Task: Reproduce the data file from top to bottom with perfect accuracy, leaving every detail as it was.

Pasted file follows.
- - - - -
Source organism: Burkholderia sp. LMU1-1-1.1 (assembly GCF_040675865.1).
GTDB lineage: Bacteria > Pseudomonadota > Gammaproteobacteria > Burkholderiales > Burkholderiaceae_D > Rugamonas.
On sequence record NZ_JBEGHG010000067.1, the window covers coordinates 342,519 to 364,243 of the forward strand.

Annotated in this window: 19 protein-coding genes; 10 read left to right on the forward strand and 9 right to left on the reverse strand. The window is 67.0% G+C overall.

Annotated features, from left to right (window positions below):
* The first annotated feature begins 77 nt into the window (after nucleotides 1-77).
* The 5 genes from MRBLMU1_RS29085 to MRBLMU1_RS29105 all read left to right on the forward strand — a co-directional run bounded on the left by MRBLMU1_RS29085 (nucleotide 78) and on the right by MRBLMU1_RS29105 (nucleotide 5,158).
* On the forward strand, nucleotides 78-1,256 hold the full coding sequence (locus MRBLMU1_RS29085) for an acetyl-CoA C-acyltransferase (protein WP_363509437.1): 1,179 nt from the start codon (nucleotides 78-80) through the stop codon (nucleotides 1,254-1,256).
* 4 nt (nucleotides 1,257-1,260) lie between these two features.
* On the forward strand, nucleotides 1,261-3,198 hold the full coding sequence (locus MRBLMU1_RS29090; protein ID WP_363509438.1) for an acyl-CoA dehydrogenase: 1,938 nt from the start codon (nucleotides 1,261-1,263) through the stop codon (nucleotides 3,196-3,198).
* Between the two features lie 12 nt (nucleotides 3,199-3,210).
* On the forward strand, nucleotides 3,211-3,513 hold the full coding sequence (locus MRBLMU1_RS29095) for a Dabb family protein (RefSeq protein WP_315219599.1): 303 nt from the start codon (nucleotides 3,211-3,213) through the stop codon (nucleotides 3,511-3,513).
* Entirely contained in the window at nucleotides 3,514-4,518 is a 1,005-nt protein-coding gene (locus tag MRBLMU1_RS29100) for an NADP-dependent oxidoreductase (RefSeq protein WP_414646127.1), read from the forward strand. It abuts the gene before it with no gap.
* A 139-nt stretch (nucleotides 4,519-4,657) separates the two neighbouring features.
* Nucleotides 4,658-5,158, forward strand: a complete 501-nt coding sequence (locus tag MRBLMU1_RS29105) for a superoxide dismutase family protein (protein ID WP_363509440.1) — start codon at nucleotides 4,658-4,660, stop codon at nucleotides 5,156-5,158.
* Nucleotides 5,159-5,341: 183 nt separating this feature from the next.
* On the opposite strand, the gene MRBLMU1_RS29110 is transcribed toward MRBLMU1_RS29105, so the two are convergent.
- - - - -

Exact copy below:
Source organism: Burkholderia sp. LMU1-1-1.1 (assembly GCF_040675865.1).
GTDB lineage: Bacteria > Pseudomonadota > Gammaproteobacteria > Burkholderiales > Burkholderiaceae_D > Rugamonas.
On sequence record NZ_JBEGHG010000067.1, the window covers coordinates 342,519 to 364,243 of the forward strand.

Annotated in this window: 19 protein-coding genes; 10 read left to right on the forward strand and 9 right to left on the reverse strand. The window is 67.0% G+C overall.

Annotated features, from left to right (window positions below):
* The first annotated feature begins 77 nt into the window (after nucleotides 1-77).
* The 5 genes from MRBLMU1_RS29085 to MRBLMU1_RS29105 all read left to right on the forward strand — a co-directional run bounded on the left by MRBLMU1_RS29085 (nucleotide 78) and on the right by MRBLMU1_RS29105 (nucleotide 5,158).
* On the forward strand, nucleotides 78-1,256 hold the full coding sequence (locus MRBLMU1_RS29085) for an acetyl-CoA C-acyltransferase (protein WP_363509437.1): 1,179 nt from the start codon (nucleotides 78-80) through the stop codon (nucleotides 1,254-1,256).
* 4 nt (nucleotides 1,257-1,260) lie between these two features.
* On the forward strand, nucleotides 1,261-3,198 hold the full coding sequence (locus MRBLMU1_RS29090; protein ID WP_363509438.1) for an acyl-CoA dehydrogenase: 1,938 nt from the start codon (nucleotides 1,261-1,263) through the stop codon (nucleotides 3,196-3,198).
* Between the two features lie 12 nt (nucleotides 3,199-3,210).
* On the forward strand, nucleotides 3,211-3,513 hold the full coding sequence (locus MRBLMU1_RS29095) for a Dabb family protein (RefSeq protein WP_315219599.1): 303 nt from the start codon (nucleotides 3,211-3,213) through the stop codon (nucleotides 3,511-3,513).
* Entirely contained in the window at nucleotides 3,514-4,518 is a 1,005-nt protein-coding gene (locus tag MRBLMU1_RS29100) for an NADP-dependent oxidoreductase (RefSeq protein WP_414646127.1), read from the forward strand. It abuts the gene before it with no gap.
* A 139-nt stretch (nucleotides 4,519-4,657) separates the two neighbouring features.
* Nucleotides 4,658-5,158, forward strand: a complete 501-nt coding sequence (locus tag MRBLMU1_RS29105) for a superoxide dismutase family protein (protein ID WP_363509440.1) — start codon at nucleotides 4,658-4,660, stop codon at nucleotides 5,156-5,158.
* Nucleotides 5,159-5,341: 183 nt separating this feature from the next.
* On the opposite strand, the gene MRBLMU1_RS29110 is transcribed toward MRBLMU1_RS29105, so the two are convergent.